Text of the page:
Aging Flanders Reds

Discussion in 'Cellaring / Aging Beer' started by joberlander, Aug 14, 2019.

  1. joberlander

    joberlander Disciple (333) May 30, 2014 Massachusetts

    So i was recently introduced to this style. I had Duchesse de Bourgogne and loved it. I grabbed a 4 pack and it seems like a style you could age but since I am brand new to the style I'm curious others experiences. Also would love other recommendations in the style. From a lookup here, I've seen Red Poppy Ale and the Bruery's Oude Tart so I'll probably start with them.
  2. Beer_Economicus

    Beer_Economicus Devotee (479) Apr 8, 2017 Indiana

    This is not a beer or style I like, so take what I am about to say with an understanding that I am reporting information secondhand that I have read in this portion of the forum:

    That bee is usually considered to get closer and closer to vinegar the longer it is aged.
    Prince_Casual likes this.
  3. emerge077

    emerge077 Poo-Bah (10,608) Apr 16, 2005 Illinois

    Rodenbach Grand Cru is definitely the classic example, Red Poppy and La Roja are great too.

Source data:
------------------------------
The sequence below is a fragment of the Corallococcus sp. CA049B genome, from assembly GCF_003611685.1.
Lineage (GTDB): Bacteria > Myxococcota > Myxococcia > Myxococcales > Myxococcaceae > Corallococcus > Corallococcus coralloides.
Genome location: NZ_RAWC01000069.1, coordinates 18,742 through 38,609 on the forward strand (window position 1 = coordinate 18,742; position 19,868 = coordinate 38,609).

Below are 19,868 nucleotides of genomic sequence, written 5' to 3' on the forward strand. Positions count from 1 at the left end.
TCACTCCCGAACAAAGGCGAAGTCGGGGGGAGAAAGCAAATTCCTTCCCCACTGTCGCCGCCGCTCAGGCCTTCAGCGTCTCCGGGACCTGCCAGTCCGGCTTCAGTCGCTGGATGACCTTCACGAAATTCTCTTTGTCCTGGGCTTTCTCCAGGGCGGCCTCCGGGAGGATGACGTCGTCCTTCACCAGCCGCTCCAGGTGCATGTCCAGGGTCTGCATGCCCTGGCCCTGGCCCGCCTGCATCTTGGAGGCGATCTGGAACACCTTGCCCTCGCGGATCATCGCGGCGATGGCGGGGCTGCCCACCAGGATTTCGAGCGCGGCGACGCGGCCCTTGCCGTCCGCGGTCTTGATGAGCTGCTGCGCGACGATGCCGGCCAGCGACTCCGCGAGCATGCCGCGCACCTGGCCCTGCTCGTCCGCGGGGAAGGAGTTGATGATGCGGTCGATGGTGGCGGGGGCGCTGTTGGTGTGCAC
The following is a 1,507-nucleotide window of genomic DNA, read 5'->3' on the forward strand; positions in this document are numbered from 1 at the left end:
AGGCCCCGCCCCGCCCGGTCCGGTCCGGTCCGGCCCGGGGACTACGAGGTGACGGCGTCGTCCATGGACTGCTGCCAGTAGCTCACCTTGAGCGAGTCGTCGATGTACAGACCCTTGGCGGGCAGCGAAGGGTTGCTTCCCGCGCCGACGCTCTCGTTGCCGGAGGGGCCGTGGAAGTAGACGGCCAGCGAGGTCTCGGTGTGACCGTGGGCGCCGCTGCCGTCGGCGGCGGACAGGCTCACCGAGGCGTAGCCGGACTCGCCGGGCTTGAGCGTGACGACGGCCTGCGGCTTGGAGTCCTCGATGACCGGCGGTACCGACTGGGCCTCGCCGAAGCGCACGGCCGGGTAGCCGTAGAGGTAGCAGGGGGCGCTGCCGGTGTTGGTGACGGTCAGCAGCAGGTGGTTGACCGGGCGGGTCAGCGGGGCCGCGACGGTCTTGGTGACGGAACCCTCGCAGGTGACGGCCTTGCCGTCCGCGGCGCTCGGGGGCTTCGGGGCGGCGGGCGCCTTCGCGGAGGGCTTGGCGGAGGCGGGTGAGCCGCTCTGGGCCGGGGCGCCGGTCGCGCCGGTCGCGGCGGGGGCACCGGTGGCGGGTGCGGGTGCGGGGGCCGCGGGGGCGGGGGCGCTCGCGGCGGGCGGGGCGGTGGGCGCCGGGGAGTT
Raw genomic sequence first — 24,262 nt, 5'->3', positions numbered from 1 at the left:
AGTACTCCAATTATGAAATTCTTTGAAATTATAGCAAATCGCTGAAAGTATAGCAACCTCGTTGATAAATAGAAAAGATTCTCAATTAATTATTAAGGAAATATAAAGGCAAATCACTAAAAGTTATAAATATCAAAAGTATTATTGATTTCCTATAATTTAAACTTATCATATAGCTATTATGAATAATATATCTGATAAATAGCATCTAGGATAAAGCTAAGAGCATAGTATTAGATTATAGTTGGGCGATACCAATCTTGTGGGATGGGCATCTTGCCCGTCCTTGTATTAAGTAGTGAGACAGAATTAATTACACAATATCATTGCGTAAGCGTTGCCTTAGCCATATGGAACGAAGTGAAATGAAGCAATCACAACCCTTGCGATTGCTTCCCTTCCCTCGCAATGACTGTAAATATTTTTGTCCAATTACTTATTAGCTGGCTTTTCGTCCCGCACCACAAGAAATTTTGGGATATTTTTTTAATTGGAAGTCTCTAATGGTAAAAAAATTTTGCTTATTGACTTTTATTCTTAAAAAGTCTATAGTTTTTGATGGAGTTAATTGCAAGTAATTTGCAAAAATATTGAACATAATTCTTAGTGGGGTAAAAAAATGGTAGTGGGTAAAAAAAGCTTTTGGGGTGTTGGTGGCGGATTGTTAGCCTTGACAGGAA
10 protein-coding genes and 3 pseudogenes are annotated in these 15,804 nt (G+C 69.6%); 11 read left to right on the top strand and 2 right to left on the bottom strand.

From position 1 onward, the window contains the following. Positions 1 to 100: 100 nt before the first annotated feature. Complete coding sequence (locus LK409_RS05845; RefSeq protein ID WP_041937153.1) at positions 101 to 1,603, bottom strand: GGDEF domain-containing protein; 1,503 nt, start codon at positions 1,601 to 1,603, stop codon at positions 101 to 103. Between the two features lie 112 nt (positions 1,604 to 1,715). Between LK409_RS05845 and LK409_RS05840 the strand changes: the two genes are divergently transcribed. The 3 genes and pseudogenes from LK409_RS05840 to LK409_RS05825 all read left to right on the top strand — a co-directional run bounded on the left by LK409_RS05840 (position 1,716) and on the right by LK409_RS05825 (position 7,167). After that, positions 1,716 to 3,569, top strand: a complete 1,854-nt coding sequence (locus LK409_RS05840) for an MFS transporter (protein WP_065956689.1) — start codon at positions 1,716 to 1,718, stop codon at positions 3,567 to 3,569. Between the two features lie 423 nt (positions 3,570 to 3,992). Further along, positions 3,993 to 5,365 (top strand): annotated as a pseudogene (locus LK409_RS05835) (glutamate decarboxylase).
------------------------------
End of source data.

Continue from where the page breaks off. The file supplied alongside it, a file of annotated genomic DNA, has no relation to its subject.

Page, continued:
In my experience, aged Duchesse wasn't any different from fresh, it may be pasteurized. I'd recommend Goudenband, an Oud Bruin that's practically tailor-made for aging.

    I think the above may only be true if there's a lot of acetobacter in the beer to begin with.
    Prince_Casual likes this.
  4. joberlander

    joberlander Disciple (333) May 30, 2014 Massachusetts

    Awesome thanks for the info
  5. Budlum

    Budlum Meyvn (1,259) Mar 23, 2006 Maryland
    Society Trader

    Red Poppy is a fantastic Flanders Red and ages reasonably well. All of the Rodenbach vintages, Grand Cru, etc. are reliably excellent and readily available. Most domestic iterations of the style just can't match the Belgians. Aging is hit or miss and can result in some seriously acidic beer. Enjoy!